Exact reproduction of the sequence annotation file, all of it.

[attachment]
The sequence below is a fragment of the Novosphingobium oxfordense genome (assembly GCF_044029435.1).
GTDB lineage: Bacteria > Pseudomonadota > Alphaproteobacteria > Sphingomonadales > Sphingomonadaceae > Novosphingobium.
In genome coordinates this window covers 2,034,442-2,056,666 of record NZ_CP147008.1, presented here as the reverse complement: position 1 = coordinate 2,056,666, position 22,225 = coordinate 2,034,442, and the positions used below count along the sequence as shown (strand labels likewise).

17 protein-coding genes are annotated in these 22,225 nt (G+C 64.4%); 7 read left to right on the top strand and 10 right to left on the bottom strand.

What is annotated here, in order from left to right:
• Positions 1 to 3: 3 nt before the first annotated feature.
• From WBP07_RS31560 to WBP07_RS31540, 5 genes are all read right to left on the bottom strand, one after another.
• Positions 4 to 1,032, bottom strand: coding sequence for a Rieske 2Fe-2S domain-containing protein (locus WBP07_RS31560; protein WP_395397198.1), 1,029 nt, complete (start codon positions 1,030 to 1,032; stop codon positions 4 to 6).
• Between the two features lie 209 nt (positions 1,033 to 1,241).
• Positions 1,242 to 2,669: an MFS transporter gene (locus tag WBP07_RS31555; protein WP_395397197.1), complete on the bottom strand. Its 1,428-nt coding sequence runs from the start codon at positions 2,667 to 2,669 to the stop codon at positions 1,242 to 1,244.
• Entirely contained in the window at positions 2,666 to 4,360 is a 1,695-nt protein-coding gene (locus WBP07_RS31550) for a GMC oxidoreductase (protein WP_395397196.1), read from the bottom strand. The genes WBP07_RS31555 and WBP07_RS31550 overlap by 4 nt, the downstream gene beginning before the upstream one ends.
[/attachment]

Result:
The sequence below is a fragment of the Novosphingobium oxfordense genome (assembly GCF_044029435.1).
GTDB lineage: Bacteria > Pseudomonadota > Alphaproteobacteria > Sphingomonadales > Sphingomonadaceae > Novosphingobium.
In genome coordinates this window covers 2,034,442-2,056,666 of record NZ_CP147008.1, presented here as the reverse complement: position 1 = coordinate 2,056,666, position 22,225 = coordinate 2,034,442, and the positions used below count along the sequence as shown (strand labels likewise).

17 protein-coding genes are annotated in these 22,225 nt (G+C 64.4%); 7 read left to right on the top strand and 10 right to left on the bottom strand.

What is annotated here, in order from left to right:
• Positions 1 to 3: 3 nt before the first annotated feature.
• From WBP07_RS31560 to WBP07_RS31540, 5 genes are all read right to left on the bottom strand, one after another.
• Positions 4 to 1,032, bottom strand: coding sequence for a Rieske 2Fe-2S domain-containing protein (locus WBP07_RS31560; protein WP_395397198.1), 1,029 nt, complete (start codon positions 1,030 to 1,032; stop codon positions 4 to 6).
• Between the two features lie 209 nt (positions 1,033 to 1,241).
• Positions 1,242 to 2,669: an MFS transporter gene (locus tag WBP07_RS31555; protein WP_395397197.1), complete on the bottom strand. Its 1,428-nt coding sequence runs from the start codon at positions 2,667 to 2,669 to the stop codon at positions 1,242 to 1,244.
• Entirely contained in the window at positions 2,666 to 4,360 is a 1,695-nt protein-coding gene (locus WBP07_RS31550) for a GMC oxidoreductase (protein WP_395397196.1), read from the bottom strand. The genes WBP07_RS31555 and WBP07_RS31550 overlap by 4 nt, the downstream gene beginning before the upstream one ends.